The vast majority of Cubans have no access to the Internet or cable television, but that doesn’t mean they’re out of touch with the wider world. Many stay connected through an offline system that operates in the legal shadows.
It’s called the “weekly packet,” and it’s an alternative to broadband Internet that provides tens of thousands of Cubans, and perhaps many more, with foreign movies, TV shows, digital copies of magazines, websites and even local advertising.
Cubans obtain the packet by toting empty portable computer hard drives to clandestine distributors who load them with an array of the latest movies, television episodes and music videos. Then the hard drives are taken home, where they’re viewed on computers over the next week.
Where the material originates remains a mystery, but Cuba’s one-party state, which controls all television and print media and brooks little open dissent, seems to tolerate the system – perhaps because it provides entertainment in a nation where daily life is often drab.
Premium content for only $0.99
For the most comprehensive local coverage, subscribe today.
One recent week, the packet included the latest television episodes of Showtime’s “Homeland,” HBO’s “Game of Thrones” and the new Netflix serial “Marco Polo,” all with Spanish-language subtitles and without commercial interruption. Movies in the packet included the recent releases “Gone Girl,” “Cantinflas” and “Outcast.”
The packet also can include news and variety shows from the Spanish-language networks Univision and Telemundo. There are YouTube videos, updates to anti-virus software, Japanese anime, programs from India and the Middle East, mobile phone apps and simple advertisements for businesses in Cuba.
“I watch the news, documentaries, humor shows and sports events,” said Luis Lahera, a 45-year-old former safety and rescue expert for the Interior Ministry
Lahera said he had no qualms about spending the equivalent of $2.30 a week to get the weekly packet, even though some officials had criticized its content.
“I heard them say on the TV news that the packet can cause people to deviate, but I don’t see proof of this. No one speaks of politics. … And there’s no pornography on it,” Lahera said.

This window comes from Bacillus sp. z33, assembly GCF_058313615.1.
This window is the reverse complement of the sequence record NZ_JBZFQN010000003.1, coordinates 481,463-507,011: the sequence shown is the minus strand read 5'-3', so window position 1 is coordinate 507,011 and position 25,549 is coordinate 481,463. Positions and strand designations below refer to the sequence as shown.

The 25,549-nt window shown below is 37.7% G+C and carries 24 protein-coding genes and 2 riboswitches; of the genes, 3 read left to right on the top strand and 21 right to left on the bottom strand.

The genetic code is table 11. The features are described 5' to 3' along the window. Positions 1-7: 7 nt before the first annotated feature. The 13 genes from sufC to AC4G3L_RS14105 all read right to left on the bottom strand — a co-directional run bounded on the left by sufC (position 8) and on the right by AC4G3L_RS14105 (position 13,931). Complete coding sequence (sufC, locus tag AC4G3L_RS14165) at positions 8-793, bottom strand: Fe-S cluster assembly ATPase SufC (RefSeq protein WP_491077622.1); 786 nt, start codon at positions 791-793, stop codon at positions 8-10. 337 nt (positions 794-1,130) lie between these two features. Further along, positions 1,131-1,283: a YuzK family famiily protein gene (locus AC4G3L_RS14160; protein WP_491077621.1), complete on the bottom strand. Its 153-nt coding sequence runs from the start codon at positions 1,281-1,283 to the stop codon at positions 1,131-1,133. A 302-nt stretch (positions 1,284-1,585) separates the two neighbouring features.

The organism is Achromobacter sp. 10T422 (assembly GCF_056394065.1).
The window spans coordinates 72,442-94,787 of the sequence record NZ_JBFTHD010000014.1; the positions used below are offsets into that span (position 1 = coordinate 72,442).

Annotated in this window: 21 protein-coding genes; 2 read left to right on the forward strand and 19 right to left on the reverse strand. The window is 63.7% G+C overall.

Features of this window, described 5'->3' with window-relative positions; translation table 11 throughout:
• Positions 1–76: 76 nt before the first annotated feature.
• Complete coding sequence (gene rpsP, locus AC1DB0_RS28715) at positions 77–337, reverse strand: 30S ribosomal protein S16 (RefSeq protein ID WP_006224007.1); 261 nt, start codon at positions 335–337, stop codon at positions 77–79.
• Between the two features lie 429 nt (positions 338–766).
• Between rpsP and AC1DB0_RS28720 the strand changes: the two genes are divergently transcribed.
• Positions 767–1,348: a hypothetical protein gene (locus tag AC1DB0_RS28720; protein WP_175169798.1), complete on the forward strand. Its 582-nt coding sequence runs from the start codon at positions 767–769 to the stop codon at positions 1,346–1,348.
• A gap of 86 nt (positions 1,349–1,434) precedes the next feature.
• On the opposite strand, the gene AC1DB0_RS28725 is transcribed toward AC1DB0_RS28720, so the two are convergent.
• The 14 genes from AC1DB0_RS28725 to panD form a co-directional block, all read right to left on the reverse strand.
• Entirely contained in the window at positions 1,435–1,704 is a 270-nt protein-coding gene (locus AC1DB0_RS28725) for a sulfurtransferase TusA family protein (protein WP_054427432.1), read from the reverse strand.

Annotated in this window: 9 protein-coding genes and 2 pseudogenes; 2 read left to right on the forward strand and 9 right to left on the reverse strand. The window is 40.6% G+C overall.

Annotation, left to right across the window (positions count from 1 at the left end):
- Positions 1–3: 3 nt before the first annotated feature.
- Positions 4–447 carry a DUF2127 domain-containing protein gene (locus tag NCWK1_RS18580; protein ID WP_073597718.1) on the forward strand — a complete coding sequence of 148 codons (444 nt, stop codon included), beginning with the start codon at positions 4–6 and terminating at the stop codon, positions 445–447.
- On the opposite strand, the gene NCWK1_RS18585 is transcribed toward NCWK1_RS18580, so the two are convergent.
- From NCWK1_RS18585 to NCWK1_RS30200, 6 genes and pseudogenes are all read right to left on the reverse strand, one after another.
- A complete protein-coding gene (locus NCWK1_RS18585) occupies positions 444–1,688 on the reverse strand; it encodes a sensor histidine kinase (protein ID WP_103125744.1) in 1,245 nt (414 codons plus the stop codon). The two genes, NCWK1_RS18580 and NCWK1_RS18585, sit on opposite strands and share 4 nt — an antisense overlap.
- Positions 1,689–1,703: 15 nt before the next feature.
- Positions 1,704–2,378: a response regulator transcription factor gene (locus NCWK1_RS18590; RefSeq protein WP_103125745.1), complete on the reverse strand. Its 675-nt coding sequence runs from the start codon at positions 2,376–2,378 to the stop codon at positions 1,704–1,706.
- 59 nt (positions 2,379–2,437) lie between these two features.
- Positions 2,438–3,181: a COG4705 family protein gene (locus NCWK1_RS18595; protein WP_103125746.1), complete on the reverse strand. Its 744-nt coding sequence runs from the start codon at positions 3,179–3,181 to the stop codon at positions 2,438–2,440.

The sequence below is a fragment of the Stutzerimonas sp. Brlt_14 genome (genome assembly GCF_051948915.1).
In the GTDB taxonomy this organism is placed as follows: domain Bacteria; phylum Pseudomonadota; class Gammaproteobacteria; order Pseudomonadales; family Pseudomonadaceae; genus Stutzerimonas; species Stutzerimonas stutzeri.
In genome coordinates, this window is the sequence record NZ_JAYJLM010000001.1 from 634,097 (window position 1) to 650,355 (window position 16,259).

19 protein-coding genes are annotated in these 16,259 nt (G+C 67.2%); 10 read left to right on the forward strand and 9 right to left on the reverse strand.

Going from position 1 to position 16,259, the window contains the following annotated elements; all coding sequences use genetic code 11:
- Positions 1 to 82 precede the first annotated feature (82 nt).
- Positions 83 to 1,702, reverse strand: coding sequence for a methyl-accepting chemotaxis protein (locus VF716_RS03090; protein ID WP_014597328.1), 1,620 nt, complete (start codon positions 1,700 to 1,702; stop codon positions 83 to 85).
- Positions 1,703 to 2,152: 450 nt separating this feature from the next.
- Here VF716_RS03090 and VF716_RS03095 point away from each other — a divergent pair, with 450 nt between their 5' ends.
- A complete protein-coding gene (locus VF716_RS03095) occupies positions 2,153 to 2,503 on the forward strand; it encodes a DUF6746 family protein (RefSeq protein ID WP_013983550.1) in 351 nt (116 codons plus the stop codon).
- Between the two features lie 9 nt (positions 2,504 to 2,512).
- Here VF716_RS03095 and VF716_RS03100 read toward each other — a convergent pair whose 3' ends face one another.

‘Way of escape’
“It’s a way of escape,” said Poe Rivera, a painter and poet, who added that the packet distracts and amuses Cubans. “It’s not legal but it is convenient,” he said, referring to why the government might do little to interfere with its distribution. “This way, people don’t think too much.”
In the far western reaches of Havana, a distributor of the weekly packet allowed two foreign reporters to see how he operates. He asked to be called only by an alias, Iyawo, lest he be arrested and imprisoned.
“All the series you see in Miami you can see here,” he said, listing Spanish-language programs such as “Sal y Pimienta” (“Salt and Pepper”), “The Alexis Valdes Show” and “Case Closed,” which deals with domestic disputes.
Predictions that authorities would slam the door on the weekly packet coincide with praise for it from cultural commentators.
“What we call the packet is certainly one of the most important cultural phenomena the country has experienced in the past quarter century,” writer Victor Fowler Calzada said at a forum in Havana in November.
Clients of the weekly packet pay on a sliding scale, depending on the day of the week they receive their loaded hard drives and the amount of material they want. Clients can receive as much as one terabyte of material – hundreds of hours of video – which requires an external hard drive the size of a small book, or as little as can fit on a tiny flash drive, selecting only certain categories of content. As weekdays roll by and the material grows older, the price drops.
Iyawo said he had about 200 clients who paid an average of $1 each. He said he paid $15 a week to receive the material from a distributor above him. At least 1,000 distributors like him are scattered around Cuba, he added.
Iyawo said he didn’t know where the distributor who supplied him got the material. Satellite dishes are outlawed in Cuba and those who use them can face large fines. Some suspect that Cubans who work in official jobs with access to broadband Internet may be downloading and assembling the packets on the sly.